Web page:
Dairies generally make used many diirerent kinds of milk bottle caps. These caps are printed to indicate the particular kind of milk within the the cap is used. To readily identify, the particular kind of cap within any particular tube I prefer to insert within the cup shaped end closure II a single bottle cap II with its printed side exposed to view. This cap is held place within the end closure II by the crimped over side wall 22 oi'the tube as shown particular- 1:! in Figs. 2 and 4. I
When the end closure is removed i'rom the the contained cape may be readily discharged from such end of the tube for use in a bottle capping machine. The opposite end of the tube having its side wall crimped inwardly would notlend itself to such discharge of caps therethrough. 7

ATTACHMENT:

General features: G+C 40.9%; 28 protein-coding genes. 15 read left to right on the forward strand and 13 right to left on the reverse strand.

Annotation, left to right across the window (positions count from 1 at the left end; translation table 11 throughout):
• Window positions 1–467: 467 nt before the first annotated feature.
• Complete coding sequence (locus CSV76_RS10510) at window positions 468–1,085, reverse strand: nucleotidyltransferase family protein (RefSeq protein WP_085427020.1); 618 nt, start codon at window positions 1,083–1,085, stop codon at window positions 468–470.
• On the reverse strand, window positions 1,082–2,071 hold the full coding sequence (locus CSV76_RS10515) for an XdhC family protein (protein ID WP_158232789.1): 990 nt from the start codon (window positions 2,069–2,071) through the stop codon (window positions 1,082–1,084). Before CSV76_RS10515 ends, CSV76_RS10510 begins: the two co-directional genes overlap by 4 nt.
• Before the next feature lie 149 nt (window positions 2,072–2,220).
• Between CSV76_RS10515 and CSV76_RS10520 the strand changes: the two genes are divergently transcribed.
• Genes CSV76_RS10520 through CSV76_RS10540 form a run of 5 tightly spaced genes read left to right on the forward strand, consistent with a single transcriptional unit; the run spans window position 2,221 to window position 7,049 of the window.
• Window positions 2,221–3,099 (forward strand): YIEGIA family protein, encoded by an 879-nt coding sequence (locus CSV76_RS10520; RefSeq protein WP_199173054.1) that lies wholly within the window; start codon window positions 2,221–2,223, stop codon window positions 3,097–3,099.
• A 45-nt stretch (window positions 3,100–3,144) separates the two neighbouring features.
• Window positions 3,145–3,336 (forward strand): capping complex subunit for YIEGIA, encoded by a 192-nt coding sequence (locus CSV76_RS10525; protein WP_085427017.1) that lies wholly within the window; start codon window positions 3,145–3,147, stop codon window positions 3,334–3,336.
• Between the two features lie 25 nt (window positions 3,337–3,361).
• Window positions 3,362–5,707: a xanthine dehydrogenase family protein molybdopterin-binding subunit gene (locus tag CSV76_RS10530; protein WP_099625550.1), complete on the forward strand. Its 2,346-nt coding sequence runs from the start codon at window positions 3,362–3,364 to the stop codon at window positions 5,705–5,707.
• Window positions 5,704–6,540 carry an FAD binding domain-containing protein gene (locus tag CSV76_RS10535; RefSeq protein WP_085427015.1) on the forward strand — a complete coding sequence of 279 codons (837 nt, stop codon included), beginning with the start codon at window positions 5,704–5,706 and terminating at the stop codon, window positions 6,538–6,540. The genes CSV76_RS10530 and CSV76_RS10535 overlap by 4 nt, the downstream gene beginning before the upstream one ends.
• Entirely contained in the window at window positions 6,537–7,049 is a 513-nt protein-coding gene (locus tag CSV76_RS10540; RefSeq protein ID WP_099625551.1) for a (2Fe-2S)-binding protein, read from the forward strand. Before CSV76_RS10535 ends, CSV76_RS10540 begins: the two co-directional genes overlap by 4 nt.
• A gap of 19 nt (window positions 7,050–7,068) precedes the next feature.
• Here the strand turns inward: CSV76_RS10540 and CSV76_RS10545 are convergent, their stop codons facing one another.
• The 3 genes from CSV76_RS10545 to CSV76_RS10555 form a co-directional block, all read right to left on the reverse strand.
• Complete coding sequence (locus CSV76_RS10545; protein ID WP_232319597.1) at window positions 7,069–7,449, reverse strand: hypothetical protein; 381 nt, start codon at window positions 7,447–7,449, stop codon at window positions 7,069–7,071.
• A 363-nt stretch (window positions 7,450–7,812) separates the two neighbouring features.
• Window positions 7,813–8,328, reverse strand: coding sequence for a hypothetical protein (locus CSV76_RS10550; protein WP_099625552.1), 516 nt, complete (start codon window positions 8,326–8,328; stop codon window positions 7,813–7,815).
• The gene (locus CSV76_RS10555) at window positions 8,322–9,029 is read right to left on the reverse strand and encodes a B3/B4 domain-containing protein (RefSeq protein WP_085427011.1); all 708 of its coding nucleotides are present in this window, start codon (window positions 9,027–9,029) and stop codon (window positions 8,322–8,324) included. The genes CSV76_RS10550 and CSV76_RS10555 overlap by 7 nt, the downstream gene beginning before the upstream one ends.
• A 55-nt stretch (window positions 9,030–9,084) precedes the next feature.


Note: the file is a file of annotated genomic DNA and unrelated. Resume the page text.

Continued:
What I claim: 3 r A container tube for milk bottle caps having a cup shaped end closure inserted within one end of the tube, the wall oi the tube at such end being rolled over within, the tube overlapping the side wall of such end closure holding said end closure in position, an external end closure received over and secured to the opposite end of the tube, said tube and each end closure being provided with a moisture resistant protective coating, the tube coating being thermoplastically hermetically,
sealed to the two end coatings forming a con 'tinuous homogeneous layer therewith, and a mil bottle cap seated upon the outer face of the-inserted end closure and held in place thereon by the side wall of the tube being rolled over inward- 1y thereagainst.